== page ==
I have a couple of favorite anchorages in the Hollandes. Both aren’t frequented by most cruising yachts – so we typically have plenty of room. There are good reasons for the lack of other yachts in the area – mostly because the anchorages are tricky and are exposed to (at least) one side. This means we spent a bit more time/energy in anchoring, and that we risk getting a little bit of the ol’ rock and roll at night – if the wind shifts.
The plusses outweigh the minuses, usually. These spots are nice – patch reef right off the back of the catamaran, spectacular views, ten thousand shades of blue in the lagoons, and a short swim to the outside barrier reef. See for yourself.
Our nights are pretty chill. We all look forward to a well-prepared meal and a good drink. Some nights we put out the LED light – which attracts a ton of fish and makes for great entertainment. Some nights we cook popcorn and watch a movie. The first night in our spot in the Hollandes, we did both.
I dropped the LED light pretty early, caught some live bait, and dropped a couple of lines in the water. Then we all ate dinner. Then we had a drink and debated which movie to watch. This was a serious issue, and it took an hour to decide. We settled on Snatch, which Chels hadn’t seen (really?).
I was making the popcorn, but got hit by a wave when I was pouring the kernels into the pan. I poured enough kernels into the pan to feed a small army. It took two of us to figure out how to get it out of the pan. After we’d plowed through a couple of bowls of popcorn, we all heard a familiar sound – a reel buzzing.
I’d like to take the time here to point out that my crew rocks. Both Damo and Chels jumped up and ran to get the line yelling “Fish!” before I’d even identified what the sound was. They were that fast. I grabbed a light and in a couple of minutes we’d pulled in and released a decent Jack. They’re edible, but we were stocked full of fish. And if we took another fish, we’d have no excuse to go hunt in the morning…
Diving here is pretty damn good. When Chels came back from her first dive, she said: “that’s the most amazing dive I’ve ever had – it’s like an aquarium.” Or something like that. It really is beautiful. And there’s a ton of diversity in the underwater life as well as the depth/bottom/coral. The water is clear, and the whole area is full of life.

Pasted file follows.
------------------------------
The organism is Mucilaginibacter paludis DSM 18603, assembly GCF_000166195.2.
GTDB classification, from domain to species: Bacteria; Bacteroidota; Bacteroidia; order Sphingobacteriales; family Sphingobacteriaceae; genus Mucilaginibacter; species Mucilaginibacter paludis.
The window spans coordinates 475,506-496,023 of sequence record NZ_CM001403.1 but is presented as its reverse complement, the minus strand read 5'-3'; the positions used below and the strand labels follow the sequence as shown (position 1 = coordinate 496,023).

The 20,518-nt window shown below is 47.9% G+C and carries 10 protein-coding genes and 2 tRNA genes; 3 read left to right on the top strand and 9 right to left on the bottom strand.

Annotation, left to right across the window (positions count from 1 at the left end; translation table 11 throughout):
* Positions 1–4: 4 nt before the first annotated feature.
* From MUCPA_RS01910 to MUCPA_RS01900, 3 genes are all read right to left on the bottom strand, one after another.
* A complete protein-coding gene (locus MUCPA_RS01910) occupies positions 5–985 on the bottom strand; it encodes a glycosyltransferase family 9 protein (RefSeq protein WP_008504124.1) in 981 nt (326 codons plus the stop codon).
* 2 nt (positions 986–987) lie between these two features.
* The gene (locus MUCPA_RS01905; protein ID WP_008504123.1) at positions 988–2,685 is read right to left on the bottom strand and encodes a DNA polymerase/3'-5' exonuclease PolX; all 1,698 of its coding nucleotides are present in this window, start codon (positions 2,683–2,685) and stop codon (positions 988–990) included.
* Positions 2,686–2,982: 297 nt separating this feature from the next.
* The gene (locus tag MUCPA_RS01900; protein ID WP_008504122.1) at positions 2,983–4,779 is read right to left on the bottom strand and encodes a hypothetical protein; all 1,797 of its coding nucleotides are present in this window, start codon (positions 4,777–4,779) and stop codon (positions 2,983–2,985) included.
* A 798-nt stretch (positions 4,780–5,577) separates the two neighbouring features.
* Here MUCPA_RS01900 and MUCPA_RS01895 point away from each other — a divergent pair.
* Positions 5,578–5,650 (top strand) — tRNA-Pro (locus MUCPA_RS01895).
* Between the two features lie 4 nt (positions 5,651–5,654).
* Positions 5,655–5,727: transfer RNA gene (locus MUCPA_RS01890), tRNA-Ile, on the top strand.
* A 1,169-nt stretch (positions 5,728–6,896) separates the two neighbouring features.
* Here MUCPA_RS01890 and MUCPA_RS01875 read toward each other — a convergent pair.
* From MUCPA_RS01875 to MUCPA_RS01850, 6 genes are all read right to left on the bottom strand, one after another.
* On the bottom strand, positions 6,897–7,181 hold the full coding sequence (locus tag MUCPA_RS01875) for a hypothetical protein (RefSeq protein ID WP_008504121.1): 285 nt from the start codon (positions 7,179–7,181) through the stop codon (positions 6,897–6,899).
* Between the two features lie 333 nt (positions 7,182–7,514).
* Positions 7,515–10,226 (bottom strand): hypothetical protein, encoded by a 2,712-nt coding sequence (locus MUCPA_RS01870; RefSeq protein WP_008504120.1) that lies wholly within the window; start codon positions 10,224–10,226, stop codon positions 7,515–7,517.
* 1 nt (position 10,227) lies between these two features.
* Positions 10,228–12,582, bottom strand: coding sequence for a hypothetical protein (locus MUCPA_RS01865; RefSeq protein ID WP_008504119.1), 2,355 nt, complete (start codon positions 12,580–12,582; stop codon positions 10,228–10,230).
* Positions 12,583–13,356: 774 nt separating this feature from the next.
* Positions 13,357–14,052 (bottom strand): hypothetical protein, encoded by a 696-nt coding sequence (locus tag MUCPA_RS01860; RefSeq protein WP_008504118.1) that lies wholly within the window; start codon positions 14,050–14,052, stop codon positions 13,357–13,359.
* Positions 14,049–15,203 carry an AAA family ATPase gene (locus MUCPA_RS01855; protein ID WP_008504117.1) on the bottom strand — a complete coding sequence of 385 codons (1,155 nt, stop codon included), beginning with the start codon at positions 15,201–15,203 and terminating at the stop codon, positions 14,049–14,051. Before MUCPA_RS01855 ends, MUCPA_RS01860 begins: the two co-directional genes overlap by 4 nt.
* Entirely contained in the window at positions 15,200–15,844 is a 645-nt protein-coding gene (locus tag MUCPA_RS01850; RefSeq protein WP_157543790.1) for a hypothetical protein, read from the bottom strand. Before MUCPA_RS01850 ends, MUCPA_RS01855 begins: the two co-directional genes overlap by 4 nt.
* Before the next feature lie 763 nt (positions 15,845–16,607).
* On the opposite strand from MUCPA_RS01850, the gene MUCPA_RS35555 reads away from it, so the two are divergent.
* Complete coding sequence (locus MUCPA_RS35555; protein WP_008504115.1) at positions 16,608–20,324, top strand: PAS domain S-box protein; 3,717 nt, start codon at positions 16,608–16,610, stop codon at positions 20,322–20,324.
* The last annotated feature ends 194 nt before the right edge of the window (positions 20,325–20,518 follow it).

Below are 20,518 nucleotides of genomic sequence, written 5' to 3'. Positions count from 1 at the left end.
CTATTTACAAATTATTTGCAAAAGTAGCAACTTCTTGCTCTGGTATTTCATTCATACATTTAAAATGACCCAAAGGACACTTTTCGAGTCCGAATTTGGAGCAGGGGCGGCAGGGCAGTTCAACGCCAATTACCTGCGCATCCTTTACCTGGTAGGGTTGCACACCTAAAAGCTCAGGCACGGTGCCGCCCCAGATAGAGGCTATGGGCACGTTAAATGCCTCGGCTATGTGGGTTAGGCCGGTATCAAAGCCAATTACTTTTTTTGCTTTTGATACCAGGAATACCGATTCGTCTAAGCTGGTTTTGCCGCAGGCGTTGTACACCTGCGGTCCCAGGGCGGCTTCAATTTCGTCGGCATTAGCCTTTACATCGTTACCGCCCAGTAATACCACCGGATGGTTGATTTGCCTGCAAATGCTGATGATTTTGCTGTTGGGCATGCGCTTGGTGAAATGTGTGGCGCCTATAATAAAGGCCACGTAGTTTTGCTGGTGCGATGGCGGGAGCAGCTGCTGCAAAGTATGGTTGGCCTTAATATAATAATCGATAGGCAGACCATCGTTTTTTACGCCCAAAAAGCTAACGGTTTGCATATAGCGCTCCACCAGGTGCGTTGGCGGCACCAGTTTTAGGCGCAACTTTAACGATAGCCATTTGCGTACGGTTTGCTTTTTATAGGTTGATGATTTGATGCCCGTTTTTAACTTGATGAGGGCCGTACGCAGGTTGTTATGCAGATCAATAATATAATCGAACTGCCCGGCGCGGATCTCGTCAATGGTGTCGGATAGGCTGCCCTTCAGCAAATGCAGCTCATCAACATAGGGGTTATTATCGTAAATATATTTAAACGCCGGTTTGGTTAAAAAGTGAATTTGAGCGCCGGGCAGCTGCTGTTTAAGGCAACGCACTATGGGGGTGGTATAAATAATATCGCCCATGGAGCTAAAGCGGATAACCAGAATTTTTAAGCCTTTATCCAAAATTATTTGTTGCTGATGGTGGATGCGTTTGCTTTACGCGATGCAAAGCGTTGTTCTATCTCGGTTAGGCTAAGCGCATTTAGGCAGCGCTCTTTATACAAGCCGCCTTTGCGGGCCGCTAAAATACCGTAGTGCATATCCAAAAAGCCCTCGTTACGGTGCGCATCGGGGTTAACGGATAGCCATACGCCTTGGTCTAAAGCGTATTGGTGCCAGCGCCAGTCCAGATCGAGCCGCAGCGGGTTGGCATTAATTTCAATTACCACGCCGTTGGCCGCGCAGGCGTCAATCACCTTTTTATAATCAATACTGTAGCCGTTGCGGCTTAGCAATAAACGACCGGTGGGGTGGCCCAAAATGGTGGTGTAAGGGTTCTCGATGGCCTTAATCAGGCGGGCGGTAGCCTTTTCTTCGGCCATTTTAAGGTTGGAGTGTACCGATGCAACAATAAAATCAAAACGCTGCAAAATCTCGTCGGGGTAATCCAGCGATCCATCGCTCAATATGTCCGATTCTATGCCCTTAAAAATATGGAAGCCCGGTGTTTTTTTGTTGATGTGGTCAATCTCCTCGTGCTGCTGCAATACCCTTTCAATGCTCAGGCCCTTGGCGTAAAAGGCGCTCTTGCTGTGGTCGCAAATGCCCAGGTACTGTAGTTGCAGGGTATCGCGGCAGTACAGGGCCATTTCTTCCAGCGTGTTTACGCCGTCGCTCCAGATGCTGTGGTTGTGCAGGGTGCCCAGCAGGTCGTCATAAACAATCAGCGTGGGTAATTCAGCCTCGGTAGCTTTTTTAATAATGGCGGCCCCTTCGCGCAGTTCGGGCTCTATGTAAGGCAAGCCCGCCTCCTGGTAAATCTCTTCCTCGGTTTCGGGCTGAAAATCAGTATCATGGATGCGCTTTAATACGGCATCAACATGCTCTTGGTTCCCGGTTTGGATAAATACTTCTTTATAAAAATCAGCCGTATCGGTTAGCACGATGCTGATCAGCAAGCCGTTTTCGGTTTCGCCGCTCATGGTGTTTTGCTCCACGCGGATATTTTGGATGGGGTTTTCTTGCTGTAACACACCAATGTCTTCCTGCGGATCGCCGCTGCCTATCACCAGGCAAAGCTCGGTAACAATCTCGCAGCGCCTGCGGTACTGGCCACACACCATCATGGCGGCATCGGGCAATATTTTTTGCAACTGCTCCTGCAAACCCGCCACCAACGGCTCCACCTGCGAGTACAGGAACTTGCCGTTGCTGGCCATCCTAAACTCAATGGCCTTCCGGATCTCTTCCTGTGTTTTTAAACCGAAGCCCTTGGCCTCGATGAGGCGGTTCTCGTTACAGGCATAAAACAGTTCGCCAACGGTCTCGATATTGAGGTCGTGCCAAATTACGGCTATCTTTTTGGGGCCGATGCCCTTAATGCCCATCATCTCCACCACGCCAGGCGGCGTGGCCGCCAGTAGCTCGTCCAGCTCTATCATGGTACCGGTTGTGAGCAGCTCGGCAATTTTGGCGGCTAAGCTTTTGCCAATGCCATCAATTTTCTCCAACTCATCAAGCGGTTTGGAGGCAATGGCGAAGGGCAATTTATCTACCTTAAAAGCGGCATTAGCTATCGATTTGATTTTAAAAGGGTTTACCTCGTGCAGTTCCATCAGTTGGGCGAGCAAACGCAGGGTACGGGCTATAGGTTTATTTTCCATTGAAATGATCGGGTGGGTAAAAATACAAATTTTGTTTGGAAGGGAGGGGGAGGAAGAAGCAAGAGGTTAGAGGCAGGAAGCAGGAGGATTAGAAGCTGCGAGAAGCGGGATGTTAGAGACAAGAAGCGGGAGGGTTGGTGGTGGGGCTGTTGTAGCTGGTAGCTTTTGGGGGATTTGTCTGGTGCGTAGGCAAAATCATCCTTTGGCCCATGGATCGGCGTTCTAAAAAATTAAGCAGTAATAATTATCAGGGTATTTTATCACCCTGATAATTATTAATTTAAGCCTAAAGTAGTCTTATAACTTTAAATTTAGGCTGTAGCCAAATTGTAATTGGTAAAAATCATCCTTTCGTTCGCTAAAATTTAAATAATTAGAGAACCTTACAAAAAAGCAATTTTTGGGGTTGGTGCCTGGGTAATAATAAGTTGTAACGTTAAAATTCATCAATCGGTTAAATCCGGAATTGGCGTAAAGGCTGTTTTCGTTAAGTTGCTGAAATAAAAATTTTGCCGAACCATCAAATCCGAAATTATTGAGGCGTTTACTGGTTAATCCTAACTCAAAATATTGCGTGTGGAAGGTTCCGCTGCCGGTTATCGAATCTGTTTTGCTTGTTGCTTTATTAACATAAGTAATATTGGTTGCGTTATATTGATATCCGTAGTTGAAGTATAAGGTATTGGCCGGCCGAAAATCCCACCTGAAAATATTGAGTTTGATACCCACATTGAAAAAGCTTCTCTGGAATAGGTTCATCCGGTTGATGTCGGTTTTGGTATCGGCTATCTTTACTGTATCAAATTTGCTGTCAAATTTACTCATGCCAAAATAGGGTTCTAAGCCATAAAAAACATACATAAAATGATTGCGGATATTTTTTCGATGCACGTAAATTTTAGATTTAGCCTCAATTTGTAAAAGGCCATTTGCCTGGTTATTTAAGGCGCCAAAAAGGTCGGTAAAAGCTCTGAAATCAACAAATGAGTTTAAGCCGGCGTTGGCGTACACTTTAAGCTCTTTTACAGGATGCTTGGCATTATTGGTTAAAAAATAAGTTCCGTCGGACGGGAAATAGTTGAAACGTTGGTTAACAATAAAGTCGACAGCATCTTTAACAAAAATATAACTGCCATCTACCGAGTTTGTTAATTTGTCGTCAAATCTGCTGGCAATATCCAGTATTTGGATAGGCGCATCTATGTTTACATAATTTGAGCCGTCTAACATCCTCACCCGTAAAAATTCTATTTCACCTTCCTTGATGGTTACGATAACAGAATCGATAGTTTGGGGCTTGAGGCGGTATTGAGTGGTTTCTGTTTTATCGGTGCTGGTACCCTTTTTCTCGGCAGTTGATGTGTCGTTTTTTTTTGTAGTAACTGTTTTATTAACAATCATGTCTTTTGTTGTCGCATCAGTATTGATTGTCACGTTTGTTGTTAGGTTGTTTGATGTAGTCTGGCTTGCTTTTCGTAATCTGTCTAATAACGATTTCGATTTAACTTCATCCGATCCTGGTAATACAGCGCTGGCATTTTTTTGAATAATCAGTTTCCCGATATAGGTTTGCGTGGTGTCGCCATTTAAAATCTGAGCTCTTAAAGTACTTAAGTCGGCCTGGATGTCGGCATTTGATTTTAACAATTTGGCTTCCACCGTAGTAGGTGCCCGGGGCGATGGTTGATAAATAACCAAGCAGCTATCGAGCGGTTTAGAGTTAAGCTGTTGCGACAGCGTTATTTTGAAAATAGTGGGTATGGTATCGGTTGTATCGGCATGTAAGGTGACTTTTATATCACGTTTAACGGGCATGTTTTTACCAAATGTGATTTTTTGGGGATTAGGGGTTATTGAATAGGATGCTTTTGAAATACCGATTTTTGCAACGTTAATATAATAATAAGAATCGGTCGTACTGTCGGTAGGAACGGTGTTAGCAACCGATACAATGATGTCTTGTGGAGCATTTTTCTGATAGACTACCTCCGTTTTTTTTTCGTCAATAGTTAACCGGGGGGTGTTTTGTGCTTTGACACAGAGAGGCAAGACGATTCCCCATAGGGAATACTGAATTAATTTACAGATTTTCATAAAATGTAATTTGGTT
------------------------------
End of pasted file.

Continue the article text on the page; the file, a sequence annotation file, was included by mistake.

We all headed out to the outer reef, and managed to find a couple of cool spots. Nurse sharks, reef sharks, rays, and every imaginable kind of reef fish. Huge ledges, deep caves, and swim-throughs. It’s amazing what you’ll see when you get shoulder-deep into one of those caves.
Since we had plenty of fish, we were keeping the fish-taking to a minimum. Only a trophy fish or an especially tasty fish would be taken. I passed on a few small snapper – but Damo got a trophy Dog Snapper, only to have it pull off. About the same time, I caught a glimpse of the largest grouper I’ve seen yet here. But that’s the last I saw of him.
After three hours of solid freediving, we headed back. In the channel, on the way back to S/V NOMAD, Damo found a nice lobster. We traded off wrestling with it underwater until Damo finally got it out. Funny thing is Damo can’t eat lobster or shellfish, so it was up to Chels and I. But Chels doesn’t really like lobster and is fundamentally opposed to Macaroni & Cheese. So I made a variation of Macaroni & Cheese with a delicious lobster topping – and that was my lunch. Spoiled rotten.